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Are There Bifenthrin Alternatives For Brown Stink Bugs In Corn?

• By Angus Catchot •

brown stink bug on orn

Brown stink bug on corn — photo by Dr. Angus Catchot, Mississippi State University

Brown stink bugs have been treated on a fair number of acres of corn in the Mississippi Delta this year. With the loss of methyl parathion, there are not a lot of good choices to control this pest in corn. We are essentially left with only the pyrethroid class of chemistry.

As pyrethroids go, they are not all created the same. Bifenthrin has long been proven to provide superior control of brown stink bug compared to other pyrethroids; however, even bifenthrin would be inferior to other products, such as acephate in soybean or Bidrin in cotton, if these could be used in corn.

Bifenthrin appears to work better on brown stink bug in corn than it does in cotton or soybean. We believe this is because we get superior coverage in seedling corn.

Currently there is a lot of discussion going on about very real shortages of bifenthrin this year. Many are very concerned about meeting the needs for increased cotton acres, not to mention redbanded stink bugs we will likely face on some acres in soybean this year.

This, and the fear of mixing EC formulations of insecticide with some of the more popular corn herbicides (injury concern) has led to many questions lately about the use of other pyrethroids in corn to control brown stink bugs to preserve some of the bifenthrin supplies.

Considerations:

• Do not make automatic applications. They hardly every work for stink bugs in corn. Pyrethroids have short residuals and they are generally wasted applications. We have tried these in research plots based on growth stages and have had zero success in eliminating damage.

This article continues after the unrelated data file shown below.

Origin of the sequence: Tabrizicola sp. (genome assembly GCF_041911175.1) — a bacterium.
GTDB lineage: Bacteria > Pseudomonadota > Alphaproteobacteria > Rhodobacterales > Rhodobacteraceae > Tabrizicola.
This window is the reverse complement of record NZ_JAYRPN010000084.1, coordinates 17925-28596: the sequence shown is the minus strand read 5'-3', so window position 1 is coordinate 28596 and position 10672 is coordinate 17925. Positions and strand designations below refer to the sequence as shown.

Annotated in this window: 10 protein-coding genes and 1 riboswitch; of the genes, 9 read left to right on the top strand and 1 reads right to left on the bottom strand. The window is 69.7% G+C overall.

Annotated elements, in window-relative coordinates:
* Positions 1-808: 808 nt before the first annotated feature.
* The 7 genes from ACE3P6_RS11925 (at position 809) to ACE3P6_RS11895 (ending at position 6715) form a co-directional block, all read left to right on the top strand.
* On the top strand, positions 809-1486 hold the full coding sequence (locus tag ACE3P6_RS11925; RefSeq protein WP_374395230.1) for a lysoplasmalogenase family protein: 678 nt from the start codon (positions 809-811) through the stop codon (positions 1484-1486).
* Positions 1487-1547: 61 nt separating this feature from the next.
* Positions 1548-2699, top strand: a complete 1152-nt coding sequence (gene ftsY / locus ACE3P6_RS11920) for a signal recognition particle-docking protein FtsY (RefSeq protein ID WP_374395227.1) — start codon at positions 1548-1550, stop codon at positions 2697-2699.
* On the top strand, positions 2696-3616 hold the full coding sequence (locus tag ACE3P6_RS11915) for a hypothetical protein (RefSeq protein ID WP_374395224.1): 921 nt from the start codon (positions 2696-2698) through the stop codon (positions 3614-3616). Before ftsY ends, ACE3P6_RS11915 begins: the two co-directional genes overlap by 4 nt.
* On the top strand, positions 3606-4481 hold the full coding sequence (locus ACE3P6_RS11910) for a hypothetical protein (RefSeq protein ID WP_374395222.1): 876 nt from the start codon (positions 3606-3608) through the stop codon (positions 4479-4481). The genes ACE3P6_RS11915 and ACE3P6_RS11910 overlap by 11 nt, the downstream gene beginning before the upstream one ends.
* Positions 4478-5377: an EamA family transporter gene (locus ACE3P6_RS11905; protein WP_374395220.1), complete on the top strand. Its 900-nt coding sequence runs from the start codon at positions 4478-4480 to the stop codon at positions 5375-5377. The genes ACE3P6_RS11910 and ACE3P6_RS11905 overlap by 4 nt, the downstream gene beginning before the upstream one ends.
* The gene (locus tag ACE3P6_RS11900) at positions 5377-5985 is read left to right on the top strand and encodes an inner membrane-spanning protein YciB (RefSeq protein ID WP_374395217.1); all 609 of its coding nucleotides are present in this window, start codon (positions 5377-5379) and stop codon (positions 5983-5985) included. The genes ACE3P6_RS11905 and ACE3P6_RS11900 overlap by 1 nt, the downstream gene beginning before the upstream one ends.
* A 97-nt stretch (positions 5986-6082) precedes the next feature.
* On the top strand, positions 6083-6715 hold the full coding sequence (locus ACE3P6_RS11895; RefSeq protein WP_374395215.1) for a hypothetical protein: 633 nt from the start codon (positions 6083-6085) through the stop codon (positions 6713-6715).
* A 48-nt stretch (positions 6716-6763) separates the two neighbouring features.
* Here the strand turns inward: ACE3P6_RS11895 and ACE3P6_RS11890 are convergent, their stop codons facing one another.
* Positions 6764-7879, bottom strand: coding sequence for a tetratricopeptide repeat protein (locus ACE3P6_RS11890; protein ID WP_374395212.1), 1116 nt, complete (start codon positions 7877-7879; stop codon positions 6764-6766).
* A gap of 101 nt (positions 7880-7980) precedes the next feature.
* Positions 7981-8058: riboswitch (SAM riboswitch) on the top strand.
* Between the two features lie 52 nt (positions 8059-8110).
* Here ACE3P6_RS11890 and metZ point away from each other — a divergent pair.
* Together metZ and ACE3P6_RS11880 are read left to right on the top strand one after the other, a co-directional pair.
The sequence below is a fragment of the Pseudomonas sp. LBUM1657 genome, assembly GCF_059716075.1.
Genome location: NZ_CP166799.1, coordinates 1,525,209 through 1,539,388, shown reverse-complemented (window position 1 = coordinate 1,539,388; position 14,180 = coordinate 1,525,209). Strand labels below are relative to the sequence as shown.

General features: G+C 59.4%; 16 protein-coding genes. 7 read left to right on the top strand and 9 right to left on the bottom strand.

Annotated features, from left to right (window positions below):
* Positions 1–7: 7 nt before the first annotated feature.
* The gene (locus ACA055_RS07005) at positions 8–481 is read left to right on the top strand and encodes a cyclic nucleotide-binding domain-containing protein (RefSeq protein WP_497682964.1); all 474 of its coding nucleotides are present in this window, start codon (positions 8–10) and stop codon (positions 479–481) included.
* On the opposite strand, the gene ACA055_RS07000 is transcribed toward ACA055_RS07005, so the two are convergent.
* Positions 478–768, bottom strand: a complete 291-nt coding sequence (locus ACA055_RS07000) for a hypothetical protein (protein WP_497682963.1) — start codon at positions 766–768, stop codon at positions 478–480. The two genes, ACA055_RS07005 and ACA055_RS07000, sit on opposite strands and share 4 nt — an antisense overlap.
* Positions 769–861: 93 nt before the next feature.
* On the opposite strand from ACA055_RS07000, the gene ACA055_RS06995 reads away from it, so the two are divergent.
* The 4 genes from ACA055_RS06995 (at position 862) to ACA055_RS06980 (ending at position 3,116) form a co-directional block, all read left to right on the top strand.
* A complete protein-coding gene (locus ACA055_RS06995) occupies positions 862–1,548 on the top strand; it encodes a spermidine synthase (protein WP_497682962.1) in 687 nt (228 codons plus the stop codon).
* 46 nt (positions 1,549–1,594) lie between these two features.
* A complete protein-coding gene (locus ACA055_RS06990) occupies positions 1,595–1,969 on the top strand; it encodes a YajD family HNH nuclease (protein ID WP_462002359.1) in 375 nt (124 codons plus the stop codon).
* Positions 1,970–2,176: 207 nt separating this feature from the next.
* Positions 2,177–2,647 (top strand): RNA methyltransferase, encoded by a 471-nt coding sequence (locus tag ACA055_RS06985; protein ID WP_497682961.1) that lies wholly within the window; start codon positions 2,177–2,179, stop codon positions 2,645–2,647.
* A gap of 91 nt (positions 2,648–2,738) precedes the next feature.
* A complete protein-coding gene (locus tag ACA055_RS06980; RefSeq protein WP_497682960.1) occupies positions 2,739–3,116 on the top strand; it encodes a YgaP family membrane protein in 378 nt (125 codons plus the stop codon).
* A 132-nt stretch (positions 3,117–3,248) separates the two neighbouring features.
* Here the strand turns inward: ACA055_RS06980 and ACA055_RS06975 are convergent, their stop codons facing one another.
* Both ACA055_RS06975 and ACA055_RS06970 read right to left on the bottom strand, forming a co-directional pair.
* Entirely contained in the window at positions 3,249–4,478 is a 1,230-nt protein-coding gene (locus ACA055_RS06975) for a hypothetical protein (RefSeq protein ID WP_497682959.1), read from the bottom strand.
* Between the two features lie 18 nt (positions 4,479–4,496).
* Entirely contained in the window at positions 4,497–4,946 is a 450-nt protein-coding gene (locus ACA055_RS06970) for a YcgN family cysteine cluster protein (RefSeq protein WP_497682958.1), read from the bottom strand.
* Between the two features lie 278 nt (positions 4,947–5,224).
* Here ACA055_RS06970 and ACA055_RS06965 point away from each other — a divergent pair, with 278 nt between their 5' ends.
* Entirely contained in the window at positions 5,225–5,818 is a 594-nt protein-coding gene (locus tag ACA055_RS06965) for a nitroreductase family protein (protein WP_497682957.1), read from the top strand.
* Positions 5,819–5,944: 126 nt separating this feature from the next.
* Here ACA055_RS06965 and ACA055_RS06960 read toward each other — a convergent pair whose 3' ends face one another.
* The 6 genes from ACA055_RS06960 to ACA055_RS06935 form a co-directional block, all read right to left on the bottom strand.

•  If possible, you can make border applications next to ryegrass or other sources of entry into a field

•  Can I use other pyrethroids such as Warrior (Karate) or Mustang Max, etc..? Yes, you can. Will it be as good as bifenthrin, NO. However, it will very likely get you by. We are now in hot weather and the corn is jumping. We will move through this stage rapidly now.

•  Keep in mind: A lot of the stink bug-damaged plants have cosmetic injury only. Many do not have the growing point affected and produce normal yield. Stink bug damage in corn is generally not as bad it looks. However, we fully acknowledge there are some tough spots out there this year.

How Random Stand Loss Affects Corn Yield at V5 Growth Stage

How much do brown stink bugs affect yield in field corn? The test below is an absolute worse case scenario that would never happen in a real world situation, but it makes a point.

The graph below represents three tests conducted over the last couple of years by PhD student Tyler Towles. We mixed non-Roundup corn with Roundup Ready corn at 10, 20, 30, 40 and 50 percent levels and sprayed Roundup at the V5 growth stage.

The non-Roundup Ready plants were distributed randomly throughout all the plots. Then yield was recorded. Basically what the data show is that we lose 0.77 bushels per acre for every percent of stand loss at the V5 growth stage.

This means if we had 10 percent stand loss we we lose 7.7 bushels of yield.

Now keep this in mind….. This would be for a field that had 10 percent stand loss across the entire field. This would almost never be the case with stink bugs.

Also, as mentioned earlier, many of the damaged plants without growing point injury  would recover with no yield loss. So practically speaking, the realistic loss in bushels per acre from stink bugs, considering what we know about their distribution across whole fields, edge effects and ability of corn plants to recover, would indicate that some yield loss would occur.

However, yield loss would be very minimal and would likely not contribute much to total field averages. This does not diminish the fact that there are quite a few fields that absolutely needed treatment over the last couple weeks.

Dr. Angus Catchot is a Mississippi State University Extension entomologist. He may be contacted at lc4@msstate.edu.